The nation’s most restrictive abortion law took effect in Texas on Sept. 1. Later that day, in a near-midnight 5-4 ruling on the troubling “shadow docket,” the Supreme Court refused to block the law, despite acknowledging “serious questions” about its constitutionality.
The legislation is the latest in the ongoing attack on reproductive rights, deeply troubling on many levels, including its blatant violation of Roe v. Wade.
The law bans abortion after a doctor detects a fetal heartbeat, typically around six weeks’ gestation, before many people know they are pregnant. The only exception is an ambiguous and undefined “medical emergency.” Physicians are left to decide whether a patient qualifies for the exception, knowing they could be sued by anyone who disagrees — because the law is enforced by citizens, awarding them at least $10,000 for each abortion prohibited.
As Texas and the nation grapple with the consequences of this law — and similar state laws expected to follow — it is imperative to use every available tool to increase access to safe abortion. One such tool is abortion via pill. But for too long, the Food and Drug Administration (FDA) has retained unnecessary restrictions on medication abortion that harm, rather than protect, pregnant people.
The federal government is stepping up in other ways to fight the Texas law and support reproductive rights — including pledging to protect those seeking reproductive health care and suing the state of Texas. The FDA can also act by easing or eliminating the unjustified medication restrictions.
Mifepristone, also sold under the brand name Mifeprex, is approved by the FDA in a regimen with misoprostol to terminate a pregnancy through 70 days’ gestation. Mifepristone, however, is only available through a restricted program called a “Risk Evaluation and Mitigation Strategy.” Among other things, a patient must obtain the drug from a provider certified with the program and the drug can only be dispensed in certain health-care settings, such as clinics, medical offices, and hospitals. As a result, mifepristone cannot be obtained in retail pharmacies or through the mail, although patients can take the pills anywhere.
The American College of Obstetricians and Gynecologists (ACOG) challenged these restrictions during the pandemic because they subject patients to unnecessary risks of contracting COVID-19 by requiring them to travel to an authorized site to obtain the medication in person. The FDA retained this requirement for mifepristone during the pandemic despite waiving other in-person requirements, such as in-person blood or imaging tests before being prescribed certain drugs, and allowing physicians to use telemedicine in lieu of in-person evaluations before prescribing certain controlled substances, including powerful opioids.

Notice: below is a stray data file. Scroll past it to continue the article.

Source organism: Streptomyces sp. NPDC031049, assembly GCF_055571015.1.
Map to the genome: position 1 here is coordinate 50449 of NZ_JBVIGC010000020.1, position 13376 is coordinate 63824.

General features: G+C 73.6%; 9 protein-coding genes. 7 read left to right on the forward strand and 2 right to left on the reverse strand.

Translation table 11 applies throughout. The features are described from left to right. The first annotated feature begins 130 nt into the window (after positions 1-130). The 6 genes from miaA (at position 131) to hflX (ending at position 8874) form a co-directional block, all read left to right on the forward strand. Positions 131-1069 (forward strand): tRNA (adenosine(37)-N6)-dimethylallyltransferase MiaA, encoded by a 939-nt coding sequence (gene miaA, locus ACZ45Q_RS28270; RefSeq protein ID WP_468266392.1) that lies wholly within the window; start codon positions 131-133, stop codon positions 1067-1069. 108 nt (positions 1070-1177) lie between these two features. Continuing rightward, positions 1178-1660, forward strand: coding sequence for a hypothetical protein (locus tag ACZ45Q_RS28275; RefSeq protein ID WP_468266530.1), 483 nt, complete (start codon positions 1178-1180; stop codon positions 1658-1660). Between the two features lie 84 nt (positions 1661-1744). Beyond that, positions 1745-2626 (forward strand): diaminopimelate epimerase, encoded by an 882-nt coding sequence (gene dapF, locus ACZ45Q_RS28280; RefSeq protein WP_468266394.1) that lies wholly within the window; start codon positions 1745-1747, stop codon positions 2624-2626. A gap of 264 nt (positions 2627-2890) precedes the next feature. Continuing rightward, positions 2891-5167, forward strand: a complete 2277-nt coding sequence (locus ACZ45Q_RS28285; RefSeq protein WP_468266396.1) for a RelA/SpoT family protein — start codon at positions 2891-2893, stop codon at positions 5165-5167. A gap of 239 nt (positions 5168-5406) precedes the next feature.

On Jan. 12, the Supreme Court, again using the shadow docket, allowed the FDA to continue enforcing the requirements. Fortunately, the FDA later informed ACOG that it would “exercise enforcement discretion” during the public health emergency regarding the in-person dispensing requirements. Effectively, this allowed providers in states without laws that otherwise ban this practice to dispense medication abortion using telehealth protocols.
The FDA is reviewing the restrictions in response to a lawsuit from the American Civil Liberties Union and should expedite this review. Restrictions on dangerous drugs are often necessary and justified, but evidence from trials and real-world use shows that mifepristone is not dangerous. Mifepristone is safer than many medications not subject to similar restrictions, including Viagra and penicillin. These harmful restrictions lack a medical basis and disproportionately impact low-income populations, communities of color, and people living in rural or underserved areas.
Admittedly, easing these restrictions will not help pregnant people in states like Texas that have their own restrictions, some more restrictive than the FDA’s. According to the Guttmacher Institute, in addition to requiring in-person dispensing, 32 states require providers who administer medication abortion to be physicians. Nineteen states require the clinician providing a medication abortion to be physically present when the medication is administered. The Texas legislature is awaiting Gov. Greg Abbott’s signature on another severe abortion law, which would limit mifepristone use from 70 to 49 days’ gestation.
Even if the FDA relaxes the restrictions, the full spectrum of abortion care remains essential. Nonetheless, it is time for the FDA to send an overdue message about the safety of mifepristone and relax or remove the restrictions. If the FDA truly “follows the science” and believes in its mission to protect and promote public health, it must expedite this review and act as soon as possible.
Allison M. Whelan is a Sharswood fellow at the University of Pennsylvania Carey Law School.